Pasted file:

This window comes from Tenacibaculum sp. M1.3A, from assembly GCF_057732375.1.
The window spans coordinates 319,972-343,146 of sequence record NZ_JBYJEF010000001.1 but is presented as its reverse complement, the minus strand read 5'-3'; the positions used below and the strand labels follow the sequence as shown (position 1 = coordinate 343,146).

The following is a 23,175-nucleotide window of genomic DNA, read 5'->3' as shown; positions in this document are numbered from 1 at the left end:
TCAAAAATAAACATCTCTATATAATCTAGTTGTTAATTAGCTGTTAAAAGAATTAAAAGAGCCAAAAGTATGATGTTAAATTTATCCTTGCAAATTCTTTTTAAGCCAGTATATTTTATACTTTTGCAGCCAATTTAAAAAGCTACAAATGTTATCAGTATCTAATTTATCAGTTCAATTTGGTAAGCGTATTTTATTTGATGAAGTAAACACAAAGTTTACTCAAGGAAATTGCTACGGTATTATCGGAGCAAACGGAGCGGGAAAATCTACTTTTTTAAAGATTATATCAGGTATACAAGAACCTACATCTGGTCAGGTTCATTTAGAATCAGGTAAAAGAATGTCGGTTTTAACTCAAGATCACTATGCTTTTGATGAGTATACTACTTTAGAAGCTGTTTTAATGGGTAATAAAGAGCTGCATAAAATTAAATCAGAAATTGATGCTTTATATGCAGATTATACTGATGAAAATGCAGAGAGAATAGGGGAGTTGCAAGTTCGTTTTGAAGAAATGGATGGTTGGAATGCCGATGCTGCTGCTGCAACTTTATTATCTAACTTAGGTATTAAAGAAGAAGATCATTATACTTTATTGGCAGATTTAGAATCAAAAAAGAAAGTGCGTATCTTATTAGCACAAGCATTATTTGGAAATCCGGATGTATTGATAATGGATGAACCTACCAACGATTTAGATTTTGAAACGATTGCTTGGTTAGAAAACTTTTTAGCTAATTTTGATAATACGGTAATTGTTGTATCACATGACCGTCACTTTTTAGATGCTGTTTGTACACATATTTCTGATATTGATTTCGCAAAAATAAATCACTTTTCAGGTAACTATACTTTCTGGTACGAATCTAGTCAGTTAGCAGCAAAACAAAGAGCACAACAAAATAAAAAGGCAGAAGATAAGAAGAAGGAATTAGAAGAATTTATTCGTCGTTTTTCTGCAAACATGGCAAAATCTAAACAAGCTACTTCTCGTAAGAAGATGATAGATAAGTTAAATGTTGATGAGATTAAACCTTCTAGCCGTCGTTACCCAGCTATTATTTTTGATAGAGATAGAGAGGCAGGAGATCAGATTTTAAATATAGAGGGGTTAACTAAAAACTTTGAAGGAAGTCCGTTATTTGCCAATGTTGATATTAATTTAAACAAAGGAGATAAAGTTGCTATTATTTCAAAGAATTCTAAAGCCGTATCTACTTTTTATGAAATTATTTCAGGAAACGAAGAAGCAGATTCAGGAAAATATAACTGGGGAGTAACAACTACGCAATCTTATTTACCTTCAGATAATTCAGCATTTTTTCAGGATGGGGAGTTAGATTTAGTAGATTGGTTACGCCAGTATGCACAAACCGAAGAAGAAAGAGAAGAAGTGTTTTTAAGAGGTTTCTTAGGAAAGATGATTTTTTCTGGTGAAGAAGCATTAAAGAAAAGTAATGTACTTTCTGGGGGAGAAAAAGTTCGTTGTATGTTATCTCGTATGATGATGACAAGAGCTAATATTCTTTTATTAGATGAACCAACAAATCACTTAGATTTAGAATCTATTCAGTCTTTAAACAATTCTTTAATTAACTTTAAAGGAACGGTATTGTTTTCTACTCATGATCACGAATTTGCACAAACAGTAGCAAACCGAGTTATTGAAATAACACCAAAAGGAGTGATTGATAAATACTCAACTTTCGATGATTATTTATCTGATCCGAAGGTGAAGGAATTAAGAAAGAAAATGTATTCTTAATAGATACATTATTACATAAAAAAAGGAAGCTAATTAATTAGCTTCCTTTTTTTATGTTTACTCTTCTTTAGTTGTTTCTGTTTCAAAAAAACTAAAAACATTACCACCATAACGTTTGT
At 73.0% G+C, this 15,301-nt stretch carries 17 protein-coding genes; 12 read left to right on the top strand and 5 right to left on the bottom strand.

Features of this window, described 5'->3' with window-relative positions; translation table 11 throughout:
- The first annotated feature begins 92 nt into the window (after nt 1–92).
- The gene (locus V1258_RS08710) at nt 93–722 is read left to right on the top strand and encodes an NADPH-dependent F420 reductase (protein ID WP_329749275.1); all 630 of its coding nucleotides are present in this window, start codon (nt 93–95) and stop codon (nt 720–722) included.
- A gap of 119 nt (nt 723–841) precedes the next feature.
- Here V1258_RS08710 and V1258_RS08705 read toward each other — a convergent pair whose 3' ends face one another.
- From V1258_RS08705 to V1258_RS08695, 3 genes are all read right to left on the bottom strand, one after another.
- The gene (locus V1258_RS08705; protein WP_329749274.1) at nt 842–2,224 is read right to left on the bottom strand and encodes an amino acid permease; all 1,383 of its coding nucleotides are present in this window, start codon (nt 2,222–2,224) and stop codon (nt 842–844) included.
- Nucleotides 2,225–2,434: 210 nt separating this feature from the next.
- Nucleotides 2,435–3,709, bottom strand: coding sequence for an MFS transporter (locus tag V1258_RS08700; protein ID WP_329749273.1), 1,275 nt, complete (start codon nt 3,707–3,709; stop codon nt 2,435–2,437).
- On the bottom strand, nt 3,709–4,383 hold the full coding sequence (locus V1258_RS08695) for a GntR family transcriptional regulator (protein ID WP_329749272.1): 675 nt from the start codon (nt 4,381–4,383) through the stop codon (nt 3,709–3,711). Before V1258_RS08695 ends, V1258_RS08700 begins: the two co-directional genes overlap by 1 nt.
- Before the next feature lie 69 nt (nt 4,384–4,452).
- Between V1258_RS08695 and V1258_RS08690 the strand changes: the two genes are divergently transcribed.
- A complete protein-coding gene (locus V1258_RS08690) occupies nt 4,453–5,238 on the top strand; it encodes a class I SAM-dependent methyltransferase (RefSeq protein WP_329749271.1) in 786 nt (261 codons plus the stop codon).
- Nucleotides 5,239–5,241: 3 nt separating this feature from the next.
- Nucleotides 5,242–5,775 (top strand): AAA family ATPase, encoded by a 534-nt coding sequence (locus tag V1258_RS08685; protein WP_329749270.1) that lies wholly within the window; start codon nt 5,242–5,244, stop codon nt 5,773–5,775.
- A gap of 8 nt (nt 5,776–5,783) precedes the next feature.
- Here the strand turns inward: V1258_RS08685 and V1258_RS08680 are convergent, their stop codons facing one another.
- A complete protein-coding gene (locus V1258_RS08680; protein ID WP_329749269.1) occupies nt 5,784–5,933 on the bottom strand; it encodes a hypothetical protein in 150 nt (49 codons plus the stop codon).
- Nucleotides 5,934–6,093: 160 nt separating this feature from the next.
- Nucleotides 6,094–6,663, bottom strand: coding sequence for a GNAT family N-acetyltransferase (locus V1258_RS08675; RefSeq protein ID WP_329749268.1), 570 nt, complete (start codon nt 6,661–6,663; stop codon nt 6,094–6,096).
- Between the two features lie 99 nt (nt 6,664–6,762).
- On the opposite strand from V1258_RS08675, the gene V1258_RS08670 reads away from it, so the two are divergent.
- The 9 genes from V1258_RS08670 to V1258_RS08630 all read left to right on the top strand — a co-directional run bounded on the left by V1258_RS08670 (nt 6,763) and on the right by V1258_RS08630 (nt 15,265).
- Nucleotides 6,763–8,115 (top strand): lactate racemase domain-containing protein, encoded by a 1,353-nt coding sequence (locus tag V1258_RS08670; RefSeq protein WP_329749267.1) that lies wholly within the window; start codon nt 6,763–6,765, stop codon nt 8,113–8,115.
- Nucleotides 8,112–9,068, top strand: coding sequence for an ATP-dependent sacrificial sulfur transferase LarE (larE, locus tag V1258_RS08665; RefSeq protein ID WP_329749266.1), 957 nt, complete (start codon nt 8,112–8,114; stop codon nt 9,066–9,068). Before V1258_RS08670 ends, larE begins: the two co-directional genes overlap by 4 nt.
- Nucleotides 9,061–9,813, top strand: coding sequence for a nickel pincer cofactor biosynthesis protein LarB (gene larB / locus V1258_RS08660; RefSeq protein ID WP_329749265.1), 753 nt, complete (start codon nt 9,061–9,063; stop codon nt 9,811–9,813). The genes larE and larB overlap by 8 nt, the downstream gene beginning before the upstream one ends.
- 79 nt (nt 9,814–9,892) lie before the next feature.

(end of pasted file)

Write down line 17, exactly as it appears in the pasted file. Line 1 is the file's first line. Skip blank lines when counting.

- Between V1258_RS08695 and V1258_RS08690 the strand changes: the two genes are divergently transcribed.